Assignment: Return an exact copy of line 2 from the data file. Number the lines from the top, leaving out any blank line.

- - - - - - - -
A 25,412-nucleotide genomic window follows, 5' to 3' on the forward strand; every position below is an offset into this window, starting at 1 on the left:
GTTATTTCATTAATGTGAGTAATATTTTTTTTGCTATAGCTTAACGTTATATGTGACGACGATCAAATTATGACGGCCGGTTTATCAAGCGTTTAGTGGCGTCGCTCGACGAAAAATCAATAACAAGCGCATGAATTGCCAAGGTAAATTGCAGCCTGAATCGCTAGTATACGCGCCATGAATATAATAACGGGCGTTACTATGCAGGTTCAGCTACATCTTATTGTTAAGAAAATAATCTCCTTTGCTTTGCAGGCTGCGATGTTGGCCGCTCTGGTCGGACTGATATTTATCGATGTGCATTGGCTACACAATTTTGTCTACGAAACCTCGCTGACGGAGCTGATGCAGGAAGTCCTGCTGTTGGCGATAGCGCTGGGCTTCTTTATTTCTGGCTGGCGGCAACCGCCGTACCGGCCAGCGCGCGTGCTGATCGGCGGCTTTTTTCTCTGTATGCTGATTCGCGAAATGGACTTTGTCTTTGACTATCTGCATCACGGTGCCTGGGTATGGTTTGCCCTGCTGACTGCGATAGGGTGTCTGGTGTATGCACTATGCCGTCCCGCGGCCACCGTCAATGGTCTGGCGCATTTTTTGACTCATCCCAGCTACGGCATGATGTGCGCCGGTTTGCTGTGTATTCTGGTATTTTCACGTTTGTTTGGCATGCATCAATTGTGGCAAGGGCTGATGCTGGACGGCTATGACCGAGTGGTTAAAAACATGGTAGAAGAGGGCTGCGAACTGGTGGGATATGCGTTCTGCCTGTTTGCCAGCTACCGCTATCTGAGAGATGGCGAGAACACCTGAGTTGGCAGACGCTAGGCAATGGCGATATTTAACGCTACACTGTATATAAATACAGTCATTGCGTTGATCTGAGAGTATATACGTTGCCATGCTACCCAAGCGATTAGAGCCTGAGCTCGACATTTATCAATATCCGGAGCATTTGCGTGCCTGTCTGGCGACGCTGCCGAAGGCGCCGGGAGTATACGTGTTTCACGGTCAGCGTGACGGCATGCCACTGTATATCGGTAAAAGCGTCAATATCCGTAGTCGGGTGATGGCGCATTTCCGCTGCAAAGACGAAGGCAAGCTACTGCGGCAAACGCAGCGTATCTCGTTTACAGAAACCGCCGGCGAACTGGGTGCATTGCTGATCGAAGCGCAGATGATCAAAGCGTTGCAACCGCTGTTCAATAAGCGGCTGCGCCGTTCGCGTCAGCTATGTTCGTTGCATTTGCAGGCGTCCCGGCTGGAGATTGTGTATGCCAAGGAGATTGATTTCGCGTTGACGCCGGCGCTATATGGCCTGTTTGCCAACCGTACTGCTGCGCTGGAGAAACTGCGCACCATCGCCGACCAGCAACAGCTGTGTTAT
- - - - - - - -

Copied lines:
GTTATTTCATTAATGTGAGTAATATTTTTTTTGCTATAGCTTAACGTTATATGTGACGACGATCAAATTATGACGGCCGGTTTATCAAGCGTTTAGTGGCGTCGCTCGACGAAAAATCAATAACAAGCGCATGAATTGCCAAGGTAAATTGCAGCCTGAATCGCTAGTATACGCGCCATGAATATAATAACGGGCGTTACTATGCAGGTTCAGCTACATCTTATTGTTAAGAAAATAATCTCCTTTGCTTTGCAGGCTGCGATGTTGGCCGCTCTGGTCGGACTGATATTTATCGATGTGCATTGGCTACACAATTTTGTCTACGAAACCTCGCTGACGGAGCTGATGCAGGAAGTCCTGCTGTTGGCGATAGCGCTGGGCTTCTTTATTTCTGGCTGGCGGCAACCGCCGTACCGGCCAGCGCGCGTGCTGATCGGCGGCTTTTTTCTCTGTATGCTGATTCGCGAAATGGACTTTGTCTTTGACTATCTGCATCACGGTGCCTGGGTATGGTTTGCCCTGCTGACTGCGATAGGGTGTCTGGTGTATGCACTATGCCGTCCCGCGGCCACCGTCAATGGTCTGGCGCATTTTTTGACTCATCCCAGCTACGGCATGATGTGCGCCGGTTTGCTGTGTATTCTGGTATTTTCACGTTTGTTTGGCATGCATCAATTGTGGCAAGGGCTGATGCTGGACGGCTATGACCGAGTGGTTAAAAACATGGTAGAAGAGGGCTGCGAACTGGTGGGATATGCGTTCTGCCTGTTTGCCAGCTACCGCTATCTGAGAGATGGCGAGAACACCTGAGTTGGCAGACGCTAGGCAATGGCGATATTTAACGCTACACTGTATATAAATACAGTCATTGCGTTGATCTGAGAGTATATACGTTGCCATGCTACCCAAGCGATTAGAGCCTGAGCTCGACATTTATCAATATCCGGAGCATTTGCGTGCCTGTCTGGCGACGCTGCCGAAGGCGCCGGGAGTATACGTGTTTCACGGTCAGCGTGACGGCATGCCACTGTATATCGGTAAAAGCGTCAATATCCGTAGTCGGGTGATGGCGCATTTCCGCTGCAAAGACGAAGGCAAGCTACTGCGGCAAACGCAGCGTATCTCGTTTACAGAAACCGCCGGCGAACTGGGTGCATTGCTGATCGAAGCGCAGATGATCAAAGCGTTGCAACCGCTGTTCAATAAGCGGCTGCGCCGTTCGCGTCAGCTATGTTCGTTGCATTTGCAGGCGTCCCGGCTGGAGATTGTGTATGCCAAGGAGATTGATTTCGCGTTGACGCCGGCGCTATATGGCCTGTTTGCCAACCGTACTGCTGCGCTGGAGAAACTGCGCACCATCGCCGACCAGCAACAGCTGTGTTAT